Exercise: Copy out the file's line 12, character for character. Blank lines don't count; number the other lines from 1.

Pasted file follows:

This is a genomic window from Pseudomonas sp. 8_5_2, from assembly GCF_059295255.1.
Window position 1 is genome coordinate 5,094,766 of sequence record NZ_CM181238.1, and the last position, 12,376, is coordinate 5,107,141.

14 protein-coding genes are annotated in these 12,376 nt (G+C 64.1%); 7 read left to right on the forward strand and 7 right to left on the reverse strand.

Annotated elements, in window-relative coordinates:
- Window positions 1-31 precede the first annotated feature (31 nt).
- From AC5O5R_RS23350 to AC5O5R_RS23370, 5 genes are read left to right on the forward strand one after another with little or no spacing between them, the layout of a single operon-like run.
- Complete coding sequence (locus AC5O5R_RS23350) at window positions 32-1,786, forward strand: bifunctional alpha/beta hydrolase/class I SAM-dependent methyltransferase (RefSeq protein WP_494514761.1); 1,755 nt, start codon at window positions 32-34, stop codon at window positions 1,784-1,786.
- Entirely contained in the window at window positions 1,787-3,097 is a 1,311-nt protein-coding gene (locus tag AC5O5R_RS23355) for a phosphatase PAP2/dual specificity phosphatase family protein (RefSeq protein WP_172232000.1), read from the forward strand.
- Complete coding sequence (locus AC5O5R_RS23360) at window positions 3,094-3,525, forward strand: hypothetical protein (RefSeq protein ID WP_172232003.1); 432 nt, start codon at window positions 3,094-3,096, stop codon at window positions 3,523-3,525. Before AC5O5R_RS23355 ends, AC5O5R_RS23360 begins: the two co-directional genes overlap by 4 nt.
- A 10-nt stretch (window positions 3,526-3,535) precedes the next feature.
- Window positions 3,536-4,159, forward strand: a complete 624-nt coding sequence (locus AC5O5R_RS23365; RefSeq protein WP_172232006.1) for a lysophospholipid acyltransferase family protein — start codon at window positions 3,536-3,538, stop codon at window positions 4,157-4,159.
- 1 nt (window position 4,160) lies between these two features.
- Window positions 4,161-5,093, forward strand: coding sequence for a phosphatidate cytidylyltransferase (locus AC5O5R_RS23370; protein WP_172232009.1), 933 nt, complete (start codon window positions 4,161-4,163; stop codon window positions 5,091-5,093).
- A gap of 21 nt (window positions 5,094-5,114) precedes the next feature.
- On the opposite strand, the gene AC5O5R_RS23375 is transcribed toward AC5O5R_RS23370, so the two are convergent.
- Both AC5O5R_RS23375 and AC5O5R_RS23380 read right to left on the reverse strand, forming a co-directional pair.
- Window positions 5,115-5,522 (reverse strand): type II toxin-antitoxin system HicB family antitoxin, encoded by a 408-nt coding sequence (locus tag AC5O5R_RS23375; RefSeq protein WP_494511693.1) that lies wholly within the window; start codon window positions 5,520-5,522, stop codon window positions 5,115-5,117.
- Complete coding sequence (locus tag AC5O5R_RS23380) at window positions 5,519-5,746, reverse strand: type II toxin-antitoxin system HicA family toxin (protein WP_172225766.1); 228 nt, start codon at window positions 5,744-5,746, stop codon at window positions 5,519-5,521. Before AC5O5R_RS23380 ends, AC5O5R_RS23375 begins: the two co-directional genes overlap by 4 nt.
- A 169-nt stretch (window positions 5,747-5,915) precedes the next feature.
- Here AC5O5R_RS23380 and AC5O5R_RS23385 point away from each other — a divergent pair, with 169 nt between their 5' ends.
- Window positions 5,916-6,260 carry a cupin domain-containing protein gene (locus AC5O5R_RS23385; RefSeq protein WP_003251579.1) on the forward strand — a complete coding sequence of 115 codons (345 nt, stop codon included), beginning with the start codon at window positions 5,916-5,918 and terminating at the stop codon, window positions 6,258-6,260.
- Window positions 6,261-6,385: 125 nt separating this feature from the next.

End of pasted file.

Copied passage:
- 1 nt (window position 4,160) lies between these two features.